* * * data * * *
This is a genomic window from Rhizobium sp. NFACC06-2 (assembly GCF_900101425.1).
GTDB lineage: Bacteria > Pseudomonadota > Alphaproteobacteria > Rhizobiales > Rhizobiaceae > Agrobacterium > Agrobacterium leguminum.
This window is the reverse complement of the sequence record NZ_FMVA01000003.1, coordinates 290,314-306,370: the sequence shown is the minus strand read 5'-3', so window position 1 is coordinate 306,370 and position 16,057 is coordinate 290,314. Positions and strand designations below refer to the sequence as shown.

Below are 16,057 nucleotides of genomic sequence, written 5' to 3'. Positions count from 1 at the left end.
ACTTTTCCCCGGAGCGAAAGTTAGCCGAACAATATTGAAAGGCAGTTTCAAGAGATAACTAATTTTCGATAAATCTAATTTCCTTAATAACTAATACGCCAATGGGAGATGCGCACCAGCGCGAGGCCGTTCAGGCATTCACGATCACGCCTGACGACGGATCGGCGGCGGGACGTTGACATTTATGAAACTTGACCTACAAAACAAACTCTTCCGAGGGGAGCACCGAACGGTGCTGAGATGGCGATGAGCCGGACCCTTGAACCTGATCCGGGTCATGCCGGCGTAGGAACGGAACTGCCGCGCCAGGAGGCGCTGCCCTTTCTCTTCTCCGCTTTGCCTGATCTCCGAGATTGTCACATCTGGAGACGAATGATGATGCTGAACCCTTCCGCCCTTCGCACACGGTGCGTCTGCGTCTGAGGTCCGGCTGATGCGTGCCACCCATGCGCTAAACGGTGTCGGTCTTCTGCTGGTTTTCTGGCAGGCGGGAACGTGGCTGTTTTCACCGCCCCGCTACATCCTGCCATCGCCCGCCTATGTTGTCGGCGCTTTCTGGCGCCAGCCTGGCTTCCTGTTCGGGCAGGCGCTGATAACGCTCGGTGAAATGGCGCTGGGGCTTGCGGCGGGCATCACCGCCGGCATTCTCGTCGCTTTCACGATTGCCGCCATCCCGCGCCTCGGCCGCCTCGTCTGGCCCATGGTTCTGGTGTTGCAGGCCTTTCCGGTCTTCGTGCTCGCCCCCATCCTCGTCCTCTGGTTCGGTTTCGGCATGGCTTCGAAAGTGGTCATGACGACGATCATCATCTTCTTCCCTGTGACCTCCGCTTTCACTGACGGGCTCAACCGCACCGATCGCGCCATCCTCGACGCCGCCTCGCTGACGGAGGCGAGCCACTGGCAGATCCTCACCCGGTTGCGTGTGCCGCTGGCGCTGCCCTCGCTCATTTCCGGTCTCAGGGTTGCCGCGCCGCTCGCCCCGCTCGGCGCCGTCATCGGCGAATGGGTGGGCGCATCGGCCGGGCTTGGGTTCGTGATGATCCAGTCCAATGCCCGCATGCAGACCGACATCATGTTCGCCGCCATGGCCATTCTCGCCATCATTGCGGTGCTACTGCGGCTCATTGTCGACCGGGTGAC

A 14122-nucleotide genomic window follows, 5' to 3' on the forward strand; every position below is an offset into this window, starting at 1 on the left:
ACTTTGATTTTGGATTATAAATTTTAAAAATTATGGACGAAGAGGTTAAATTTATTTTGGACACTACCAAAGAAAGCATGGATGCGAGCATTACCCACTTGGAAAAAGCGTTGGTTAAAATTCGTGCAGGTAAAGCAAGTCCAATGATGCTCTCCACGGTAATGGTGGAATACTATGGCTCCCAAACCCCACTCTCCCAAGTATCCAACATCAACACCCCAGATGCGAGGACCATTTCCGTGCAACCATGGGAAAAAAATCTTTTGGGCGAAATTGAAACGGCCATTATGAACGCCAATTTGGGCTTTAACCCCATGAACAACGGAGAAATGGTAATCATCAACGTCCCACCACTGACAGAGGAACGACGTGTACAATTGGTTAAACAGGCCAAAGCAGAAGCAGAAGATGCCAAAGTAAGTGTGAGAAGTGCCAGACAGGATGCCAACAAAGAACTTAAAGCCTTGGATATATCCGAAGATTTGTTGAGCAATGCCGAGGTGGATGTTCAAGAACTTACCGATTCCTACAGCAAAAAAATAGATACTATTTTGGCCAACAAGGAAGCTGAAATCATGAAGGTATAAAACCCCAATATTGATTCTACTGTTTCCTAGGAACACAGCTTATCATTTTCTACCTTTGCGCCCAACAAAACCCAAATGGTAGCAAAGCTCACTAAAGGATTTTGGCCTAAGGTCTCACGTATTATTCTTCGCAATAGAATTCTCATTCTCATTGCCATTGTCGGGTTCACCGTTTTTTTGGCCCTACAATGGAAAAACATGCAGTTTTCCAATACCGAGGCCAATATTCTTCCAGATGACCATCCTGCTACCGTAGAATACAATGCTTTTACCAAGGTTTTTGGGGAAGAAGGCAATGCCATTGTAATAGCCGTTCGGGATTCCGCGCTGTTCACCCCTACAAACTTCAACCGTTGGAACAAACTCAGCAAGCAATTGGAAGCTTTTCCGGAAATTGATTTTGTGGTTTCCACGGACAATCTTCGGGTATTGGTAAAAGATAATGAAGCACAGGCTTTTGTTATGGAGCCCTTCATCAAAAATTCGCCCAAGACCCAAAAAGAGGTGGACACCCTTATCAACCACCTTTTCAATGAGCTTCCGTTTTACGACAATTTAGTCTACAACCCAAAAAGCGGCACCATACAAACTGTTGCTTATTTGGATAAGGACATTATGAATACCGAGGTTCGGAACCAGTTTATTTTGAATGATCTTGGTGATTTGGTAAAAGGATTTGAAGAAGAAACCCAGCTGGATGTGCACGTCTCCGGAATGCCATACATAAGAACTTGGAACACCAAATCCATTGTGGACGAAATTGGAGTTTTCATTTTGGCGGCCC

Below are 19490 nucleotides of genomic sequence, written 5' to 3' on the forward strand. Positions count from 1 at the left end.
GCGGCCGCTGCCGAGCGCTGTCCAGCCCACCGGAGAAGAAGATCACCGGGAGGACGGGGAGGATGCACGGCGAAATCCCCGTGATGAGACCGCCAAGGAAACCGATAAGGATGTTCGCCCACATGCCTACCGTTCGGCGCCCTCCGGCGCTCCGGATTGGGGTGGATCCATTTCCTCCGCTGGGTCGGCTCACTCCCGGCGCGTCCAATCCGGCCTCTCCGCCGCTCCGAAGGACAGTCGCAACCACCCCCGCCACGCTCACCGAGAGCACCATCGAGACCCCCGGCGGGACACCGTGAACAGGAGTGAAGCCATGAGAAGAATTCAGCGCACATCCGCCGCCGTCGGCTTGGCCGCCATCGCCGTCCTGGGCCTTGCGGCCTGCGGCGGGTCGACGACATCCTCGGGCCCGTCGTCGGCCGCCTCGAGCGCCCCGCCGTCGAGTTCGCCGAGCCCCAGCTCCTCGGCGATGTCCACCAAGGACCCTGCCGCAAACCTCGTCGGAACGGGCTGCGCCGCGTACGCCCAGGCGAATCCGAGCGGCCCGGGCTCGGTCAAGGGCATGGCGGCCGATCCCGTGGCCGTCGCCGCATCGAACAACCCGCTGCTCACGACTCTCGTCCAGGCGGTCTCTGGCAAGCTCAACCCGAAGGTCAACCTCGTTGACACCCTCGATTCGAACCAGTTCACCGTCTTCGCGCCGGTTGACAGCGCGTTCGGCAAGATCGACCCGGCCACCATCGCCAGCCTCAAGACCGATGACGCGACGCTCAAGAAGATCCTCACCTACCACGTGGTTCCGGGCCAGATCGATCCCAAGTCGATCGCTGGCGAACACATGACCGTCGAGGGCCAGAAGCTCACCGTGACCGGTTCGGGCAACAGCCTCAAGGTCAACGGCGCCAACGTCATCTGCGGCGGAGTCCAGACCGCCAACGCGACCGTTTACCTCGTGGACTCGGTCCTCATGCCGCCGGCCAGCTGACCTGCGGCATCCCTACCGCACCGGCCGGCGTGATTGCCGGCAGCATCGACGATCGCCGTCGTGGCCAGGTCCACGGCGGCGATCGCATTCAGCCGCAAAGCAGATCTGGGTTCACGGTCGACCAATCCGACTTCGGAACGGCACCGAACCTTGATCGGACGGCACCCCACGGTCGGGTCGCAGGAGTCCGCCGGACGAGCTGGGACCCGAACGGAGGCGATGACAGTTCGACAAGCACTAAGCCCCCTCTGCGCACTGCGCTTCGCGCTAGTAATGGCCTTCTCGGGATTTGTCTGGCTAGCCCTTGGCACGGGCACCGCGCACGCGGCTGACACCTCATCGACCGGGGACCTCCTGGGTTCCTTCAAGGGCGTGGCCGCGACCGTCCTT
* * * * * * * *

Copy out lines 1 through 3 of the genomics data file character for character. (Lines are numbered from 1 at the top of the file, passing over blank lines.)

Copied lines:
This is a genomic window from Rhizobium sp. NFACC06-2 (assembly GCF_900101425.1).
GTDB lineage: Bacteria > Pseudomonadota > Alphaproteobacteria > Rhizobiales > Rhizobiaceae > Agrobacterium > Agrobacterium leguminum.
This window is the reverse complement of the sequence record NZ_FMVA01000003.1, coordinates 290,314-306,370: the sequence shown is the minus strand read 5'-3', so window position 1 is coordinate 306,370 and position 16,057 is coordinate 290,314. Positions and strand designations below refer to the sequence as shown.